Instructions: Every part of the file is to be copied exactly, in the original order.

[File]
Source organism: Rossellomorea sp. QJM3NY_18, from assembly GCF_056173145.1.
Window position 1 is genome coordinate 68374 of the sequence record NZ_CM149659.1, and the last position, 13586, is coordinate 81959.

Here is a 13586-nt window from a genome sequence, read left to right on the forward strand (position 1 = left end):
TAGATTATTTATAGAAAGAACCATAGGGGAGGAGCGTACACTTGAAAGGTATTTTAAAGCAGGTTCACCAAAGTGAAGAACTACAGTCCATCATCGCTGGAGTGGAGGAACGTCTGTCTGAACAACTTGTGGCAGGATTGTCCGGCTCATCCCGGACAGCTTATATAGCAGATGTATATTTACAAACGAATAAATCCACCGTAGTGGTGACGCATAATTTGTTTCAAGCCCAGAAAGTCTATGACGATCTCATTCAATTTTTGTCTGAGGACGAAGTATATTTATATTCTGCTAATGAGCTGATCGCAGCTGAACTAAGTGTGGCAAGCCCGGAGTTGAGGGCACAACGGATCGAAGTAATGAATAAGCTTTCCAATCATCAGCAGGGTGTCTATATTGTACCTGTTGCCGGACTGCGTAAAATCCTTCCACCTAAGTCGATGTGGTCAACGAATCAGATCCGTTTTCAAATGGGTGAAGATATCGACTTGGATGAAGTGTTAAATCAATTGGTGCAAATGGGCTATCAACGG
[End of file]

Source organism: Rossellomorea sp. QJM3NY_18, from assembly GCF_056173145.1.
Window position 1 is genome coordinate 68374 of the sequence record NZ_CM149659.1, and the last position, 13586, is coordinate 81959.

Here is a 13586-nt window from a genome sequence, read left to right on the forward strand (position 1 = left end):
TAGATTATTTATAGAAAGAACCATAGGGGAGGAGCGTACACTTGAAAGGTATTTTAAAGCAGGTTCACCAAAGTGAAGAACTACAGTCCATCATCGCTGGAGTGGAGGAACGTCTGTCTGAACAACTTGTGGCAGGATTGTCCGGCTCATCCCGGACAGCTTATATAGCAGATGTATATTTACAAACGAATAAATCCACCGTAGTGGTGACGCATAATTTGTTTCAAGCCCAGAAAGTCTATGACGATCTCATTCAATTTTTGTCTGAGGACGAAGTATATTTATATTCTGCTAATGAGCTGATCGCAGCTGAACTAAGTGTGGCAAGCCCGGAGTTGAGGGCACAACGGATCGAAGTAATGAATAAGCTTTCCAATCATCAGCAGGGTGTCTATATTGTACCTGTTGCCGGACTGCGTAAAATCCTTCCACCTAAGTCGATGTGGTCAACGAATCAGATCCGTTTTCAAATGGGTGAAGATATCGACTTGGATGAAGTGTTAAATCAATTGGTGCAAATGGGCTATCAACGG